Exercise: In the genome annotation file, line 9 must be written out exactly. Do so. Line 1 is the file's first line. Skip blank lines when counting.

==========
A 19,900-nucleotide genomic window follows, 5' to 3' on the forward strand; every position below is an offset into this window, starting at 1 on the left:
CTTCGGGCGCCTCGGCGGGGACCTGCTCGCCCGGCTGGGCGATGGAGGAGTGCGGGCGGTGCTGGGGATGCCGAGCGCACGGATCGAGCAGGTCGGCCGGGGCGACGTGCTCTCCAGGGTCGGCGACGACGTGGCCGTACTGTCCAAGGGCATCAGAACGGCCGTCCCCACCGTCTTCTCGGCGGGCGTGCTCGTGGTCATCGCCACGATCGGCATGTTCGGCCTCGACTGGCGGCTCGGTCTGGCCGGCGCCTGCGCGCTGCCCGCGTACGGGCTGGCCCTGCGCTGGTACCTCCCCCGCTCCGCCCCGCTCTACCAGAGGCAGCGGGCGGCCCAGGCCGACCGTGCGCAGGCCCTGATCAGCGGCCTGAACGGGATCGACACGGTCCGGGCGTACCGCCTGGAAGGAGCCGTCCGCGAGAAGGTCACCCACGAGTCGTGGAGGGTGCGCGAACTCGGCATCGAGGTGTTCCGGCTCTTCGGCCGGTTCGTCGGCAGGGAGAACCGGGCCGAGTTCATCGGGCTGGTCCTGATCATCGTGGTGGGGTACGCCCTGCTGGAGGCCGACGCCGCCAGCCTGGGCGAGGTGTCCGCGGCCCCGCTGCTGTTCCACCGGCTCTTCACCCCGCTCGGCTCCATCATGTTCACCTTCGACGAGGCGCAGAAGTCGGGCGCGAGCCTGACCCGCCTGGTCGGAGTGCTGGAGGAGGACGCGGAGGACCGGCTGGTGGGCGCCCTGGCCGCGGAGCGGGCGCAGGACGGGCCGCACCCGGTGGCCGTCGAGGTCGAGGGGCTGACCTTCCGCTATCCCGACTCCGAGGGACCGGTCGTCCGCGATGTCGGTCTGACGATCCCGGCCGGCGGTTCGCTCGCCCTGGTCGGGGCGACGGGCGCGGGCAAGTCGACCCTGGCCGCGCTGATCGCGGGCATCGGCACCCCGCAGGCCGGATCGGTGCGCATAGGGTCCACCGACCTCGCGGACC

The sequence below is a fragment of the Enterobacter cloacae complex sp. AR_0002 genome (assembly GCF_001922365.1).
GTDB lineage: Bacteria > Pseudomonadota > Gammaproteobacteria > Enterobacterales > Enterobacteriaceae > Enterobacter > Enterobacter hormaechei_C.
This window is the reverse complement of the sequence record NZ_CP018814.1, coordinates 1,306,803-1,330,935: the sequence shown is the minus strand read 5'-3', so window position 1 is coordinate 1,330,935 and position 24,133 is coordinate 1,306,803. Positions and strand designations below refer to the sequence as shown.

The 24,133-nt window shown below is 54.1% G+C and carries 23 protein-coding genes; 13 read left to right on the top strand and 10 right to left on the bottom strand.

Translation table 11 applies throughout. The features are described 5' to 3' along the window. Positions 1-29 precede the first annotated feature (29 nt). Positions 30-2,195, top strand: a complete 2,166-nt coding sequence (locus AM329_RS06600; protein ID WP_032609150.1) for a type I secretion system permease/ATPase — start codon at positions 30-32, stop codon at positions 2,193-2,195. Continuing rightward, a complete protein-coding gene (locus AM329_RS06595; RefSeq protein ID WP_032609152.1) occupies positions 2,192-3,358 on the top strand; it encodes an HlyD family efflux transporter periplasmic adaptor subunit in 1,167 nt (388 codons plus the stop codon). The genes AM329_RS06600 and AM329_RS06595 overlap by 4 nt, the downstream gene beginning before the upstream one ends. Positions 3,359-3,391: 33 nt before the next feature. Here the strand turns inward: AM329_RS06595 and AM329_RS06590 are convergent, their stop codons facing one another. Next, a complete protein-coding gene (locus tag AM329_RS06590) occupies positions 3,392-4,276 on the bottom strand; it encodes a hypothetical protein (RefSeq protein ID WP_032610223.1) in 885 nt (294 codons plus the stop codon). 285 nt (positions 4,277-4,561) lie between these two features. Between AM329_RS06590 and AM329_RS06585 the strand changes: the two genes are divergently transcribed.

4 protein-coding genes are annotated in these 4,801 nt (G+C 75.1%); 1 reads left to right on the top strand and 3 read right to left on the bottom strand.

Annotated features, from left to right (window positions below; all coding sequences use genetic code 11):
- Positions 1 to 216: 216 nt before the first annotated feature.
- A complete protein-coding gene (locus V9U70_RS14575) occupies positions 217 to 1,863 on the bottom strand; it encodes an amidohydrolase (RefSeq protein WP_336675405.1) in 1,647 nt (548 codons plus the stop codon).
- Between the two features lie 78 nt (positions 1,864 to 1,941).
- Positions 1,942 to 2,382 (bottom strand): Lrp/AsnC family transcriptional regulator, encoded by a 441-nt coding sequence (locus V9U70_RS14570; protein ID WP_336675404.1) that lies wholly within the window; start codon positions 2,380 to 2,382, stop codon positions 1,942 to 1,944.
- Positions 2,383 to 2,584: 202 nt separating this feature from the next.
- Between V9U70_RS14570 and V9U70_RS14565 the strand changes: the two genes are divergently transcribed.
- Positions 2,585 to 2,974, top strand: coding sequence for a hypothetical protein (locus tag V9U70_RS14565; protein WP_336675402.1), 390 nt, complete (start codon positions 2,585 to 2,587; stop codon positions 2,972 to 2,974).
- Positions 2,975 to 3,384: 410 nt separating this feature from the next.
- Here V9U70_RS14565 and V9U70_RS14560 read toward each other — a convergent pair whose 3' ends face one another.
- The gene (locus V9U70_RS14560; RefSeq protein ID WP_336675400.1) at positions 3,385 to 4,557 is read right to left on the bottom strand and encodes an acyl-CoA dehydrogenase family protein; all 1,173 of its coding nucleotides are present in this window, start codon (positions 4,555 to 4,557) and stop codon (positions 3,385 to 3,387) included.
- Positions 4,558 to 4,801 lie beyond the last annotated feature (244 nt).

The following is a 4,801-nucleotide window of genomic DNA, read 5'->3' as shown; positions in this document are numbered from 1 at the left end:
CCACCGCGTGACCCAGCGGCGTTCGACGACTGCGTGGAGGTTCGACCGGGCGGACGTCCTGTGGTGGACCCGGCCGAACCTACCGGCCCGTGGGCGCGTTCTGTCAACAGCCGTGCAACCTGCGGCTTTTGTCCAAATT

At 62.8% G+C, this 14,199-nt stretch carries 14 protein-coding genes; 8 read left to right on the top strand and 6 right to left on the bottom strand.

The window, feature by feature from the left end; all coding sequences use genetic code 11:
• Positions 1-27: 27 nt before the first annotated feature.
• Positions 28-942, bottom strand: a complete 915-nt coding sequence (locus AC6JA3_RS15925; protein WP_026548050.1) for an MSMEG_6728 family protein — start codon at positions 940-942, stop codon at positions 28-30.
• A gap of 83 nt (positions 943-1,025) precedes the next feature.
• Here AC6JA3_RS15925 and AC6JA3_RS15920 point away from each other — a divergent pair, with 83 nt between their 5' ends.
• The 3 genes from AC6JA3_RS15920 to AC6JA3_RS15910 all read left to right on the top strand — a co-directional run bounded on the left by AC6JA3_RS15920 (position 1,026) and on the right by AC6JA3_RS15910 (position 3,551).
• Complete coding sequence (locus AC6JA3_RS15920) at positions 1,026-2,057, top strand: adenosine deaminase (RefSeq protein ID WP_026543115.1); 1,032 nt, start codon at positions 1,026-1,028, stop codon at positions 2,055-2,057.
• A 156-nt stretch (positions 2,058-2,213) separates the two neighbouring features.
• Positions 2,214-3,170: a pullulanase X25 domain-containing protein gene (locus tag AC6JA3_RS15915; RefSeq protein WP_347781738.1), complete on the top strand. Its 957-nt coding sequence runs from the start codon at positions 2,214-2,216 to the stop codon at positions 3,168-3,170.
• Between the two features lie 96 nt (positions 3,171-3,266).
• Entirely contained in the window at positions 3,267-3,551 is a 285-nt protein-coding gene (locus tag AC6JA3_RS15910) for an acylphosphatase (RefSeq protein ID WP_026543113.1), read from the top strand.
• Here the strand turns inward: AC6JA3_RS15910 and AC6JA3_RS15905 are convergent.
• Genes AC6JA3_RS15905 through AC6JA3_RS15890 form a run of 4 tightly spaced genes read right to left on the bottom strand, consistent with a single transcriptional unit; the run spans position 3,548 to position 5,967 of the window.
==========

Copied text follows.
Annotated features, from left to right (window positions below; all coding sequences use genetic code 11):